OneCare wrongful termination lawsuit settles out of court

By KRISTEN FOUNTAIN

VtDigger

Published: 12-12-2023 4:18 AM

A former employee and frequent public critic of OneCare Vermont has dropped his wrongful termination lawsuit after reaching a settlement agreement with the state’s largest accountable care organization outside of court. 

The case brought by Robert Hoffman was scheduled to be presented to a jury in early January, but the trial has been canceled and the case is in the process of being dismissed, said Hoffman’s lawyer, Norm Watts of Quechee, on Friday. 

“It’s over,” Watts said, adding the confidential agreement was reached roughly 10 days ago. “We’re pleased with the settlement and I think the other side is pleased with it,” he said.

OneCare spokesperson Amy Bodette was more circumspect. “On the topic of the Hoffman trial, the matter has been resolved,” she said Friday in an email. 

Hoffman brought his lawsuit in May 2021 against both OneCare and the University of Vermont Medical Center, described in the complaint as OneCare’s operational partner. Both organizations are part of the University of Vermont Health Network, the state’s largest health care provider. 

In the suit, Hoffman claimed that he was fired from his position as a manager in the OneCare data analysis department in May 2018 after he raised concerns related to software that he had been tasked with evaluating. He went on to lodge a federal whistleblower complaint that August, in which he said the company was making false claims about the capacity of the software to perform analyses of health care quality and outcomes for different health care providers.

OneCare disputed both Hoffman’s conclusions about its software’s capacity and his charge that he was fired for raising those concerns. The company offered various instances of what Hoffman’s supervisors considered his unprofessional style of communication with staff and contractors, arguing that those interactions were the cause of his termination.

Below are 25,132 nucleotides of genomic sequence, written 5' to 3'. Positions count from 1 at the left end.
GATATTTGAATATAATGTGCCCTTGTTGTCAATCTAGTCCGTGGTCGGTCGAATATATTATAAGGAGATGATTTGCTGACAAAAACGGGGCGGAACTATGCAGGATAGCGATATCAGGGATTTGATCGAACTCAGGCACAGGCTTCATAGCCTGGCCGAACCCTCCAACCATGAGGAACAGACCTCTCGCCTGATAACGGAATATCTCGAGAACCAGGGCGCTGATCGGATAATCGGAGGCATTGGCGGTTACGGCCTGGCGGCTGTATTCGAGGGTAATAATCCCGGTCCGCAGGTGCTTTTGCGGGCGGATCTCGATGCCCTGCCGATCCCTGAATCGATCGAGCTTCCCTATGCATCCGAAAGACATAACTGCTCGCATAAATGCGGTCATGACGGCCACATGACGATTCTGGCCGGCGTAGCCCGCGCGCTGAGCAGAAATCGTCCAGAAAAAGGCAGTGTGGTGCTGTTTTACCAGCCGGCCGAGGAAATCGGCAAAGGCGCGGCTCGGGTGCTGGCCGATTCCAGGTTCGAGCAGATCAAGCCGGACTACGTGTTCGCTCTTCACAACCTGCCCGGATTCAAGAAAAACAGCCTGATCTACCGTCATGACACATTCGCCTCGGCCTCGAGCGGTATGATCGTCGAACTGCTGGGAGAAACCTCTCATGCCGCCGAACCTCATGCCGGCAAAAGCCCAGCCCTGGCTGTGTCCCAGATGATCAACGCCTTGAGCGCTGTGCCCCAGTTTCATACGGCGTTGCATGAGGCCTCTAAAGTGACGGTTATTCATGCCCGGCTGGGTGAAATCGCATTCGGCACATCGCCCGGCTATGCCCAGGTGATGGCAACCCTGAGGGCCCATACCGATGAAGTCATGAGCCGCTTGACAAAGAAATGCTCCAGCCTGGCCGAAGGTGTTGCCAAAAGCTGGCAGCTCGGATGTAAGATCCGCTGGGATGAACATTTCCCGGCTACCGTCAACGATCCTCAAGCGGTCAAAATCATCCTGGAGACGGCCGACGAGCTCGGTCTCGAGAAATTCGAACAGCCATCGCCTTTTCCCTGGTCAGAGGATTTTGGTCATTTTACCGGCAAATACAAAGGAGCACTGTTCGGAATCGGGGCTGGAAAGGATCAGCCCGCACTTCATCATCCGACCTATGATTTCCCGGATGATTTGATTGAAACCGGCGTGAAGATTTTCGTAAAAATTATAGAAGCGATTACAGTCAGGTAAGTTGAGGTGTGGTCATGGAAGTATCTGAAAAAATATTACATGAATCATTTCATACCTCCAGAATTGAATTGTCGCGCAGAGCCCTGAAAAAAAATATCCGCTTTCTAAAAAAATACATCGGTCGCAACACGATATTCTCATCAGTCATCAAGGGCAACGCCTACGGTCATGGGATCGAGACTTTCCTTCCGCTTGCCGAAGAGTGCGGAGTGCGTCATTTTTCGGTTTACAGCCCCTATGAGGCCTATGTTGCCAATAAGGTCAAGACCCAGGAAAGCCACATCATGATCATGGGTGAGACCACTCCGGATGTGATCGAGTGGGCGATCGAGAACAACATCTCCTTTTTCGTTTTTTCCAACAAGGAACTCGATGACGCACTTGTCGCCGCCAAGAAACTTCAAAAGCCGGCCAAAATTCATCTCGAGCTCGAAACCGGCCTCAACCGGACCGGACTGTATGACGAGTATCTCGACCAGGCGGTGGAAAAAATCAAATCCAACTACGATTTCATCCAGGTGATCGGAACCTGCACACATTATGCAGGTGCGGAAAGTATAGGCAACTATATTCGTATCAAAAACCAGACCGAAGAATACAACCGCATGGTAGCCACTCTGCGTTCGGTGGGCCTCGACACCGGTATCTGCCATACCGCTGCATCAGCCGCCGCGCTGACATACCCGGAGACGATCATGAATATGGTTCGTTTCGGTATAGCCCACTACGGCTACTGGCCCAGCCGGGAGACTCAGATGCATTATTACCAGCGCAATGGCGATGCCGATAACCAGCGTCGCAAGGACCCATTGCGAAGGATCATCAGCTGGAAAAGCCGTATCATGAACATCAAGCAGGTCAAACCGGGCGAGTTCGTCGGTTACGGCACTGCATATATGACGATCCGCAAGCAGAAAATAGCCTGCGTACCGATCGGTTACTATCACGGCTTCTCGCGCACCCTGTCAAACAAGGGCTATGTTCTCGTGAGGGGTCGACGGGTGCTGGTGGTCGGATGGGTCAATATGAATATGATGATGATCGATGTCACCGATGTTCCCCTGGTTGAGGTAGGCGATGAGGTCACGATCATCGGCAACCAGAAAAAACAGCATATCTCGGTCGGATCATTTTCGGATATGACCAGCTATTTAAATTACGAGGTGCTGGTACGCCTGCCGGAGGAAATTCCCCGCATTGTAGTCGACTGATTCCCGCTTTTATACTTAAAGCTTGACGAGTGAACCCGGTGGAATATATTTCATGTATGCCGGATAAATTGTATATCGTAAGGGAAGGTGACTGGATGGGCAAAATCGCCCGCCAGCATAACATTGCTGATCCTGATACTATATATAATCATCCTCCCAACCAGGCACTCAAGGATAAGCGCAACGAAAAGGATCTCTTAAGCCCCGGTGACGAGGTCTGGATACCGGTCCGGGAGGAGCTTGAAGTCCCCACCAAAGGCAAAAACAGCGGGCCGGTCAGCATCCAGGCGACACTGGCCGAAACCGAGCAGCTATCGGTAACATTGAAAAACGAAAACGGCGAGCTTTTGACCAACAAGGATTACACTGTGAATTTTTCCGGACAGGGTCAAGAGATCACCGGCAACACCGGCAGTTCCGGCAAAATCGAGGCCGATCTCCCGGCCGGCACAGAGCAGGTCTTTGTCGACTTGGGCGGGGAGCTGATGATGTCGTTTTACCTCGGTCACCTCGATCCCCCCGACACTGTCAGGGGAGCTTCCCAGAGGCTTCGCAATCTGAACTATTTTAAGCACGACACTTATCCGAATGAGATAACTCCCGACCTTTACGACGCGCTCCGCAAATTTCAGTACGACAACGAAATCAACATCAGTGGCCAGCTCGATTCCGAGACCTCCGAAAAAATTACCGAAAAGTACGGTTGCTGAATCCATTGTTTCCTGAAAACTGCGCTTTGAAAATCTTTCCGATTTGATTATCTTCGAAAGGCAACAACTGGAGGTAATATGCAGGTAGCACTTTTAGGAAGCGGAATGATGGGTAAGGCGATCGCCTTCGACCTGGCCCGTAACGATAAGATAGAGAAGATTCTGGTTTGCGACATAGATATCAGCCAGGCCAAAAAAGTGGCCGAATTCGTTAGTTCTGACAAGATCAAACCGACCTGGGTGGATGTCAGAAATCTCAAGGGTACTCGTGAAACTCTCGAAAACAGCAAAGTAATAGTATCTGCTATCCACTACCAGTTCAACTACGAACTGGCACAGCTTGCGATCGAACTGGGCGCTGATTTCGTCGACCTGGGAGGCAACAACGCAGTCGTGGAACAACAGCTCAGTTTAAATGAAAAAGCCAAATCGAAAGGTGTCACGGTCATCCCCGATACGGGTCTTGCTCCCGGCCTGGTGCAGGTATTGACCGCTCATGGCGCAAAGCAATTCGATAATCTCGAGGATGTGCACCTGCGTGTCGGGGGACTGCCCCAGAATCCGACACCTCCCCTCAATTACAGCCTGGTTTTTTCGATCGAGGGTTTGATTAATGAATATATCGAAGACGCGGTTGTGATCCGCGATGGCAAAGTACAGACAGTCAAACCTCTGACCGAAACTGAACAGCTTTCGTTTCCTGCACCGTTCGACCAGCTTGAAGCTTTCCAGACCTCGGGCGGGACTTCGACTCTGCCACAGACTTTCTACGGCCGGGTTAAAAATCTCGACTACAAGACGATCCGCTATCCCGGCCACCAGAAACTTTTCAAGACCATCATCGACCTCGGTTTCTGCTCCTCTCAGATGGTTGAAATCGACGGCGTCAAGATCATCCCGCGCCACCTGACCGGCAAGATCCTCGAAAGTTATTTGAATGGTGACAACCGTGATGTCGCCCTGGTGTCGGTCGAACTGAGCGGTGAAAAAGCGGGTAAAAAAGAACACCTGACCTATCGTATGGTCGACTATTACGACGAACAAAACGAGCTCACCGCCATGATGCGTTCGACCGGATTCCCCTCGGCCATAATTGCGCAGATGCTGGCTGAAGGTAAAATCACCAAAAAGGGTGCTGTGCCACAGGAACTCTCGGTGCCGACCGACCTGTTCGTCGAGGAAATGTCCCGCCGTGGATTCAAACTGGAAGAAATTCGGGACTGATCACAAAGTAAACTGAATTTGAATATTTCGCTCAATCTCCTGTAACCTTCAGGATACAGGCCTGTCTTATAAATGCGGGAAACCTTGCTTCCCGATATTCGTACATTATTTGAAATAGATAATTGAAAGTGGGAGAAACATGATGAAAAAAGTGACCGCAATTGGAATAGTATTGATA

This May, Chittenden County Superior Court Judge Helen Toor determined that the case should proceed to trial. 

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“If the evidence at trial bears out that Hoffman raised concerns of OneCare’s misuse of federal funds and violation of the False Claims Act before he was terminated, the court concludes that this would constitute a protected activity that could potentially support a claim of retaliatory discharge,” she wrote. The jury would need to listen to testimony because, she wrote, “ultimately, the decision on this issue will likely turn on credibility.”

Accountable care organizations, or ACOs, were created by the 2010 Affordable Care Act as a vehicle for allowing many different health care providers to contract as a group with private insurers and federal and state governments. 

Through an ACO, hospitals, provider groups or individuals agree to provide health care services for specific groups of patients at a set price per patient. A cost for all patients in the group is often also set, with the ACO or its affiliated providers sometimes earning a portion of the shared savings (if the total cost comes out lower than estimated) or taking a loss (if the cost comes back higher). 

Bonus payments can also be offered, tied to pre-specified health care quality metrics and health outcomes. 

OneCare, organized as a nonprofit, plays a unique role in Vermont’s current “all-payer” experiment, in that it is the only ACO active in the state that contracts with many different payers simultaneously — specifically, Medicare, Medicaid and certain kinds of private insurance. 

That allows the organization to bundle payments and incentives and pass those funds on to the state’s hospitals and hundreds of other health care providers in the form of regular monthly upfront payments and end-of-year bonuses. 

In theory, OneCare’s analytic software would assist its contracted health care providers in meeting specific targets by providing regular feedback on their performance and results.

In November 2019, the U.S. Attorney’s Office declined to pursue the case, concluding that, even if true, problems with the software would not have dissuaded the state or federal governments from contracting with the company to broker care services for Vermonters covered by the Medicaid and Medicare programs.